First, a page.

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By the time your baby reaches three years of age, they will have developed 20 primary teeth—ten on top and ten on bottom. All of these teeth are already in the gums when they are born. These include the central incisors, lateral incisors, canines, first molars, and second molars. This time is hard for baby and parents alike, because a fussy baby is not a happy baby. Often the early baby teeth come in pairs, so that when a tooth on one side has erupted, the baby can be fussy as the matching tooth on the other side is going to erupt as well.

These teeth will start falling out when the child is six, making way for the permanent teeth to come through. By the time your child is twelve, they will have lost all of their primary teeth.

Babies aged three months through 12 months display the following teething behavior:

Biting—this is an attempt to relieve pressure in the gums
Drooling—this excess saliva production and drooling can cause a rash around the mouth
Gum rubbing—baby trying to relieve pressure in the gums
Sucking
Irritability
Wakefulness
Ear rubbing
Decreased appetite
Mild temperature—usually less than 102 degrees

When a mother-to-be is pregnant, during her second trimester of pregnancy, her baby’s tooth buds begin to form under the gums in the baby’s mouth. As the roots grow, they force the crown up. This pressure on the tissues breaks them down, getting thinner and thinner until they break the tissue and the tooth erupts.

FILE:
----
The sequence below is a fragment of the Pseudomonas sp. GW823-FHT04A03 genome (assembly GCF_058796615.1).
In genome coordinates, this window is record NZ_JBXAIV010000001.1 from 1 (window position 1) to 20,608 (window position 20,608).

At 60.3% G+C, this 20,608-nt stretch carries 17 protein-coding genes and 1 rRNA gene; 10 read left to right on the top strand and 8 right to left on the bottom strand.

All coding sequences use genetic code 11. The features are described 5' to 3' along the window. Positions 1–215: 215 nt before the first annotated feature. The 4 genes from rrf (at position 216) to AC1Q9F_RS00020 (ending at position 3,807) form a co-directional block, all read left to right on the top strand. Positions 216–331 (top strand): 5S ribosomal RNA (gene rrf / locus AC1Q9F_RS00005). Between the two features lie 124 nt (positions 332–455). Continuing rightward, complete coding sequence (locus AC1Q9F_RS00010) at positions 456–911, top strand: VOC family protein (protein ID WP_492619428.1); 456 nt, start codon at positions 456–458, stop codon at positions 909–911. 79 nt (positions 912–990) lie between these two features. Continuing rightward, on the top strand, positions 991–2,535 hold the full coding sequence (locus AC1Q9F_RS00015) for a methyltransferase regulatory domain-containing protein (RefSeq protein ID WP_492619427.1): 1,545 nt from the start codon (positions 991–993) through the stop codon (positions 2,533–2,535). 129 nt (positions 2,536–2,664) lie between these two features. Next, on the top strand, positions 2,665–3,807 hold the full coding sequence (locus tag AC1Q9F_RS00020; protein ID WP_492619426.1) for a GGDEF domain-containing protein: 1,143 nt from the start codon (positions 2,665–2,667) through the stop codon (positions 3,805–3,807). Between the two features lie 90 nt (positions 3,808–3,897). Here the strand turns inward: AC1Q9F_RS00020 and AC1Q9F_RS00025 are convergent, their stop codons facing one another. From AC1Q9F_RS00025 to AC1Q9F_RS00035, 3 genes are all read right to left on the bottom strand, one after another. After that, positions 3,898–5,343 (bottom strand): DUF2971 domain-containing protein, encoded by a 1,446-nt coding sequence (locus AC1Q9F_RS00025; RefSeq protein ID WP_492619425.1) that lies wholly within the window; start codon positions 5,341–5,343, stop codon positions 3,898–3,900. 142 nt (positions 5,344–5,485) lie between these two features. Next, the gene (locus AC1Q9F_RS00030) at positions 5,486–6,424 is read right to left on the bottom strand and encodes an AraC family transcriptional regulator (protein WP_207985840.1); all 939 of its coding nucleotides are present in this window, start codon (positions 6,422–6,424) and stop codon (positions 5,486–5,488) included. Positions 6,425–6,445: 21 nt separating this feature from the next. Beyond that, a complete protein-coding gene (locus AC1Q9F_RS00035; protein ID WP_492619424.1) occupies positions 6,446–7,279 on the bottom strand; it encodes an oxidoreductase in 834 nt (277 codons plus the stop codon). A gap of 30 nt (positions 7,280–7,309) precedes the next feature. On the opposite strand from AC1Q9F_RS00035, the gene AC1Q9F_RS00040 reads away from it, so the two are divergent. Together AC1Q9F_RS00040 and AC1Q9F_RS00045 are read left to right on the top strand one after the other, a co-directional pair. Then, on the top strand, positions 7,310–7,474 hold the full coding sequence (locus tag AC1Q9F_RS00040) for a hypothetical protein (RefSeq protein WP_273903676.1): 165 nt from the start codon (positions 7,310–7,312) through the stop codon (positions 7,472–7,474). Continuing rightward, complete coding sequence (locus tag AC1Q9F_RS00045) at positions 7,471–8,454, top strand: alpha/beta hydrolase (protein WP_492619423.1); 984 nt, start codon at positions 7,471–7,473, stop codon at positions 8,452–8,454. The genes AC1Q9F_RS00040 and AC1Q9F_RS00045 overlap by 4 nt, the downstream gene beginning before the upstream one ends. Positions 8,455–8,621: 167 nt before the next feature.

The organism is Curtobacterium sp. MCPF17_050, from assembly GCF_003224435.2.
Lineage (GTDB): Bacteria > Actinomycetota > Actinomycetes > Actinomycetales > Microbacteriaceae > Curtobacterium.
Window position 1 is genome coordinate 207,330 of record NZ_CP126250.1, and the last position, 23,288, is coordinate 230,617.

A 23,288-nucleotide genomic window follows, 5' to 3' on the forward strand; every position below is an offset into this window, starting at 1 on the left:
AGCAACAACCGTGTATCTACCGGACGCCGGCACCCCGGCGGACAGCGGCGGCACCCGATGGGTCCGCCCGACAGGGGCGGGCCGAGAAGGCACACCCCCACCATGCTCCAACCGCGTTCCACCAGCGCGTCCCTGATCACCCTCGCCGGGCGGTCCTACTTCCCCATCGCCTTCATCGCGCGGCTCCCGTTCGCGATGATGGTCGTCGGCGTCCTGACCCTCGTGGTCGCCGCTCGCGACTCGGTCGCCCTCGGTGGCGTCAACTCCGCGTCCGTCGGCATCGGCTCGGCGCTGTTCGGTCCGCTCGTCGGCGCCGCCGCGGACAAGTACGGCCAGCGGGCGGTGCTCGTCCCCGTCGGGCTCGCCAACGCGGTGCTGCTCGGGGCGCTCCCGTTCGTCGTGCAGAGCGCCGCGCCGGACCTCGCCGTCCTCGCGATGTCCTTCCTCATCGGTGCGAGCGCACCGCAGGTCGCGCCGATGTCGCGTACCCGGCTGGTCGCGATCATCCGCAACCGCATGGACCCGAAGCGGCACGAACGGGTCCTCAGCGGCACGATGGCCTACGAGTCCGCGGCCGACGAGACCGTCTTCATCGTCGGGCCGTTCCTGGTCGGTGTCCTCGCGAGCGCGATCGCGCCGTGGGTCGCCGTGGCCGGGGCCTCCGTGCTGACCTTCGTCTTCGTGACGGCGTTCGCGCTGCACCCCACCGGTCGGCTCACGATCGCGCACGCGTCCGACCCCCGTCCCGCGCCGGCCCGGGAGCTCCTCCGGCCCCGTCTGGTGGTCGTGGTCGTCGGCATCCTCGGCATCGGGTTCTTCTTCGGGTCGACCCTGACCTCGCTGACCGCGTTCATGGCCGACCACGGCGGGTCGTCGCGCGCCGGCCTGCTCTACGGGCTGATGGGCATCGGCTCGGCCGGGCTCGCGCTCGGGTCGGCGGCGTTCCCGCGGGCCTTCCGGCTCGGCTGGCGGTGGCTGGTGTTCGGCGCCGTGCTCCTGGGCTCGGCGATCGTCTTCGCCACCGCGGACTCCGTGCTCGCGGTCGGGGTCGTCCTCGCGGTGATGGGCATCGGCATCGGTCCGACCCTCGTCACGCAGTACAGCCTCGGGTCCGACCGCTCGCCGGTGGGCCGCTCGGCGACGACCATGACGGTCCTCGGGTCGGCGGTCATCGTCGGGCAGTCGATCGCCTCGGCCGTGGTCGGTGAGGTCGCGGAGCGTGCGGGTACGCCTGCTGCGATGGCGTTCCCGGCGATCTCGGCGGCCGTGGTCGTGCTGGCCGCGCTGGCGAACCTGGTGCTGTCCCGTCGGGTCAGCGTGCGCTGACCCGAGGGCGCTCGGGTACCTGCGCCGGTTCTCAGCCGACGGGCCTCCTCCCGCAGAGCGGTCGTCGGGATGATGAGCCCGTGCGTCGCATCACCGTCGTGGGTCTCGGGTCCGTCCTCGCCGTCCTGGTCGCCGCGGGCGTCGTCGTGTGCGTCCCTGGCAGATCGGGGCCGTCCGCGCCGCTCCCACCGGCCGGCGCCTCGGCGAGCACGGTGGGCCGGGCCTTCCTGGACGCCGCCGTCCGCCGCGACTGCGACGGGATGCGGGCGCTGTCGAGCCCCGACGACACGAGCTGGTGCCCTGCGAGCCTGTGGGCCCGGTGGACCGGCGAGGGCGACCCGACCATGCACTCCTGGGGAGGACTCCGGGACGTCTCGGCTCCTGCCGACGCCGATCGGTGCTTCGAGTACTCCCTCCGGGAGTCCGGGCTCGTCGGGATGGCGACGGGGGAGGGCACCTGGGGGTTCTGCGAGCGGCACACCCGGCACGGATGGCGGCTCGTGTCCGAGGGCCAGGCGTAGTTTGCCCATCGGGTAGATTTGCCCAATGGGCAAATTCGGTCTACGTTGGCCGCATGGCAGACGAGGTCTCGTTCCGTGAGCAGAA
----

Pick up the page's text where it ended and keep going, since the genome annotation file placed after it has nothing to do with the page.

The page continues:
The bottom teeth in the front of baby’s mouth (central incisors) emerge first, and next up are the four teeth on the upper front of the mouth (central and lateral incisors). Then you will see the canine teeth (the pointy ones between the incisors and the molars). They are thin so they usually slide through without much fuss.

Around 12 months, the first molars will arrive in the back of baby’s mouth. They can cause the gums to bulge, and possibly a blue cyst over the molar before it erupts as fluid builds up, and as the sac erupts when the tooth breaks through, popping the cyst, you might even see blood.

One of the things you can do to help your baby feel better is rub your baby’s gums gently (using light pressure) with a clean finger or even a cold spoon. To clean the gums, use a clean, damp washcloth along the top and bottom of the gums. After your baby’s teeth start coming through, brush them 2-3 times a day with a small, soft-bristled toothbrush and water.

Your baby should have their first dentist visit by the time they hit their first birthday, generally six months after their first tooth erupts. If you have any questions for our staff, you can reach us at 318-742-2272.